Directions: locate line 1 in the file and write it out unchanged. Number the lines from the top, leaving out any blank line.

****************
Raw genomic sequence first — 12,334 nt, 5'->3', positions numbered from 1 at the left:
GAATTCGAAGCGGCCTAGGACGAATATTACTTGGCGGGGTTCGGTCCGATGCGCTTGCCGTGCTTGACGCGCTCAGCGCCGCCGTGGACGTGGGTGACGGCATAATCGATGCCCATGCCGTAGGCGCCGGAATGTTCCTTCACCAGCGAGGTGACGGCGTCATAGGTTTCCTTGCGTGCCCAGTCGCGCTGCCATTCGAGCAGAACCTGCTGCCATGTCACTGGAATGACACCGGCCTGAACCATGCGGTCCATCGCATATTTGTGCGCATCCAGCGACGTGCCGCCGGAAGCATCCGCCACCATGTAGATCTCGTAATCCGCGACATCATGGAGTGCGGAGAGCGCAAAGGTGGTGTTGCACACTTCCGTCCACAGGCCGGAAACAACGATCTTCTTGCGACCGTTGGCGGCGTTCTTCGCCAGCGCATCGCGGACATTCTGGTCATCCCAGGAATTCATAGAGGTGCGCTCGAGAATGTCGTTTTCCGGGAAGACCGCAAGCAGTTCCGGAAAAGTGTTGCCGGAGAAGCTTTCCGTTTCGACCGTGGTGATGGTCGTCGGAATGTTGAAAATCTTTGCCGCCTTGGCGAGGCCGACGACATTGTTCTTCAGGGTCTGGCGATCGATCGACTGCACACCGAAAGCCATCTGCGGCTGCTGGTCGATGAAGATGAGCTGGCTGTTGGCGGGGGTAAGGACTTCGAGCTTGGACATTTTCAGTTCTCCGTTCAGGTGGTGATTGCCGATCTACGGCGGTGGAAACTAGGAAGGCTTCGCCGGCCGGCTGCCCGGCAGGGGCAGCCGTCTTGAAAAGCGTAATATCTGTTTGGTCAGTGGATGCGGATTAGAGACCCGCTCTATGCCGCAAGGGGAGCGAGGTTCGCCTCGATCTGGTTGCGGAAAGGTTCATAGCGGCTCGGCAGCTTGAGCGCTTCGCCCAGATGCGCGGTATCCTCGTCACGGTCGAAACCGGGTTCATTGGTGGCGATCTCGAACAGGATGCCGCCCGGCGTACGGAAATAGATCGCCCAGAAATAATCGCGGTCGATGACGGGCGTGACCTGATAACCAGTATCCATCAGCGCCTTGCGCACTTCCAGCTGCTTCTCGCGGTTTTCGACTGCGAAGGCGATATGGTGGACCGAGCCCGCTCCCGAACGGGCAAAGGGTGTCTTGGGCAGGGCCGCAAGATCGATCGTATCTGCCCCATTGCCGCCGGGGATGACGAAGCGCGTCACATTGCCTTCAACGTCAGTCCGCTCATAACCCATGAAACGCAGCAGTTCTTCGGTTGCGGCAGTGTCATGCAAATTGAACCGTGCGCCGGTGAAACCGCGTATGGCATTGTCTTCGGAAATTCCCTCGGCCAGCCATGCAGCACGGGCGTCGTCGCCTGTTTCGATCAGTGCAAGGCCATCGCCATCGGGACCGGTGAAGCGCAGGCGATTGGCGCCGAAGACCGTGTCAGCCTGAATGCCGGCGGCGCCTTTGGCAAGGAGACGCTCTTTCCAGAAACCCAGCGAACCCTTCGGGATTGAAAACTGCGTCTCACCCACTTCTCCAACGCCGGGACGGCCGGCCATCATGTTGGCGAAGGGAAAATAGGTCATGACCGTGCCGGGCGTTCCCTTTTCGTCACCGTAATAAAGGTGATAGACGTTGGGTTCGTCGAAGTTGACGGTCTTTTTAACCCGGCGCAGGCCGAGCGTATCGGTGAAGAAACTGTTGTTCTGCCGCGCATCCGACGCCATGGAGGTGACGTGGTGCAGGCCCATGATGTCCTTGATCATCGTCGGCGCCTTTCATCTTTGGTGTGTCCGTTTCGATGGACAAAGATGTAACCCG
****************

Raw genomic sequence first — 12,334 nt, 5'->3', positions numbered from 1 at the left: